Referring now to FIG. 1, the genomic fragment of about 20 kilobases (kb) illustrated in this figure, which carries the APRT gene, was cloned in the vector λEMBL3, as described by Dewyse and Bradley, Somatic Cell Molec. Genet. 15, 19-28, 1989.

A physical map of the region surrounding the sequence variation was made by subcloning the 6 kb Hind III - HindIII fragment containing the variation which cannot be digested by BclI and into the plasmid pGEM-1 and digesting with various combinations of restriction endonucleases. A region from 340 bp to the left of the PstI site to the right hand HindIII site was partially sequenced, said sequences being presented in FIG. 4. The suspected cryptic BclI site is underlined.

In carrying out the invention, a CHO APRT class III heterozygote is treated with a suspected mutagen at various concentrations, sufficient to induce cell death at an incidence of 20-90%. After growth in non-selective medium for a sufficiently long period to permit expression of the APRT phenotype (4-5 days), the cells were removed from the culture dish, and a known number is placed in another dish or dishes with medium containing 30μg/ml 2,6 diaminopurine (DAP). After seven days the colonies are counted and the number compared with the number in control cultures that is those which were treated identically except that they were not exposed to the suspected mutagen. The colonies are removed from the culture dishes, and the mutant cells grown to a number large enough to permit molecular analysis. The DNA is then extracted from each mutant and analysed to determine whether one or both of the versions of the sequence variation is present. This can be done by either digesting the DNA with the enzyme BclI followed by Southern blot analysis in a manner described for FIG. 2, or in a more rapid way, by using the sequence information disclosed in FIG. 4, as follows: Oligodeoxynucleotide primers, provided as part of a kit and corresponding to the nucleotides indicated in FIG. 4 are added to 1 μg of DNA, along with buffers and the enzyme Taq polymerase (as described in U.S. Pat. No. 4683195 issued to Kary B. Mullis et al.). Following an appropriate number of temperature cycles the amplified DNA is extracted, digested with BclI and subjected to agarose gel electrophoresis. The presence of bands of 1.3 kb and 113 bp signifies that the allele carrying the functional BclI site was present; the presence of a band at 1.4 kb signifies that the other allele carrying the cryptic BclI site was present. It is therefore possible to quickly and directly assess what proportion of mutants in the induced culture vs in the control culture were deletions which removed the 3' flanking sequences of the APRT gene. This information is then statistically analysed to aid in determining whether there was an affect of the suspected mutagen, and whether said affect was to induce deletions.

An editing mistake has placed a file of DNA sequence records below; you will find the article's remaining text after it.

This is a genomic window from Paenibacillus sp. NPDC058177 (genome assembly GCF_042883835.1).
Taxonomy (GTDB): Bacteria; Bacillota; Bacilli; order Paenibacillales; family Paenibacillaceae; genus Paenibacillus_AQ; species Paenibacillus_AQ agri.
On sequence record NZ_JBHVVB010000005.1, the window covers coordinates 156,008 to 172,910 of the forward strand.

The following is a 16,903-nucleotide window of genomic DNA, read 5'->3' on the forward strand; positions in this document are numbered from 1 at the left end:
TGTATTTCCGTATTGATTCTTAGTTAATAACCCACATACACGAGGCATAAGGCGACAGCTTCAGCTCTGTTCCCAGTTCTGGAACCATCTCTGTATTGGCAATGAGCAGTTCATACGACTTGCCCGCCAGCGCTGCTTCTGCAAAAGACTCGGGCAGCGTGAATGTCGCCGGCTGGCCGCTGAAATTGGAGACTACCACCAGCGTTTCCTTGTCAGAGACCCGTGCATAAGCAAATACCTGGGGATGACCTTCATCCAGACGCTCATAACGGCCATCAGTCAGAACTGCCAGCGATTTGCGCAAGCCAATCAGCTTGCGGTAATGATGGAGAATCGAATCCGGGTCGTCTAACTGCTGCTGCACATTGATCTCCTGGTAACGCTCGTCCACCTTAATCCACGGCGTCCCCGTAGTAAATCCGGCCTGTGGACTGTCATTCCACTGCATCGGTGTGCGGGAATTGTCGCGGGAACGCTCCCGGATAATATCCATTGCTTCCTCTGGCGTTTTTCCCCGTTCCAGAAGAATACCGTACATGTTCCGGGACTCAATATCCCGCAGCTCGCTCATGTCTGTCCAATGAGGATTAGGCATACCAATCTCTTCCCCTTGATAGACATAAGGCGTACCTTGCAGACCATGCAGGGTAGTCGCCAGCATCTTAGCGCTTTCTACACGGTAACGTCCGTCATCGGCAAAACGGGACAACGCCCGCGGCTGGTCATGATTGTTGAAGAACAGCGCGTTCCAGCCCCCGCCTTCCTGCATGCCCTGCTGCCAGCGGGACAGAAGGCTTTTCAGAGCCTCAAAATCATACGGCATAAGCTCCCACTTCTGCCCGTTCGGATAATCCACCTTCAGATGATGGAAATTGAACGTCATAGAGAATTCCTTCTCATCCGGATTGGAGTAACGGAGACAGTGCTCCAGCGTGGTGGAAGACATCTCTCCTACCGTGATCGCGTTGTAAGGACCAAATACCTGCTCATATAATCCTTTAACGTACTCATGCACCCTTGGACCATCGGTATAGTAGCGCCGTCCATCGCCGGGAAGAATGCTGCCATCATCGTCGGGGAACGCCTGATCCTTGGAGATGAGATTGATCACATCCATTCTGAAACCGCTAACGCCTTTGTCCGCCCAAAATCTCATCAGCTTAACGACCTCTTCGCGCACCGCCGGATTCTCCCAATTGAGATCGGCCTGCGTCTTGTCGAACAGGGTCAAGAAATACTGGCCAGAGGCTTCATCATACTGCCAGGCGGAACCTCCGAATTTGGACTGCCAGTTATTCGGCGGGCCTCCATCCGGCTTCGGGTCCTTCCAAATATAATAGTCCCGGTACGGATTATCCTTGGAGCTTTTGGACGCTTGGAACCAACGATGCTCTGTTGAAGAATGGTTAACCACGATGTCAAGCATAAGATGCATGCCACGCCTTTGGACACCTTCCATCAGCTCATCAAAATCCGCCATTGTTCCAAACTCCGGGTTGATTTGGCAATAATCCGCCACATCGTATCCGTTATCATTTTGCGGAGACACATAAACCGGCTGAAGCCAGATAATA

EXAMPLE 1 Detection of a restriction fragment length variation near the APRT gene of CHO cells

The clone λPD1, containing the wild type APRT allele and flanking sequences was analysed in further detail and the map presented was the result of this study (FIG. 1). However, as previously described by Dewyse and Bradley, Somatic Cell Molec. Genet. 15: 19-28, 1989, hybridization of the sequences the most downstream of APRT (probe PD1, FIG. 1) to DNA from λPD2 (which carried the MspI mutated APRT allele and flanking sequences from D416 cloned in λEMBL3) gave no signal which indicated the absence of this HindIII-BclI fragment in this clone. At the time, this was attributed this to an inherent instability of this sequence. Recently though, was used this fragment to probe a BclI digest of D416 and wild-type CHO and unexpectedly two bands were detected, the previously identified 19 kb fragment and an additional one of 2 kb.

Since the CHO line was established from an outbred animal, an explanation for these results is the existence of a BclI restriction fragment length variation (RFLV) which had so far gone unnoticed because of limited resolution in the separation of fragments within the size range of 17-20 kb. To test this, a combination of enzymes was employed which reduced the size of the detected fragments. BclI, EcoRI and BclI-EcoRI DNA digests of CHO DNA were hybridized consecutively with PD1 (FIG. 2A) and the APRT gene (3.9 kb BamHI fragment of pHaprt shown in FIG. 1 as the thick black line) (FIG. 2B). A 19 kb BclI fragment (lanes 1), 12.5 kb EcoRI fragment (lanes 2) and 10.5 kb BclI-EcoRI fragment (lanes 3) are recognised by both probes as predicted by the map (FIG. 1). The additional 2 kb BclI fragment detected by the PD1 probe (FIG. 2A, lane 1) and the 8.5 kb BclI-EcoRI fragment which hybridizes to APRT (FIG. 2B, lane 3) confirm the localisation of a second BclI site 2 kb upstream of the one previously mapped. Thus the established map is correct for both alleles with the exception of a newly discovered BclI site at one allele.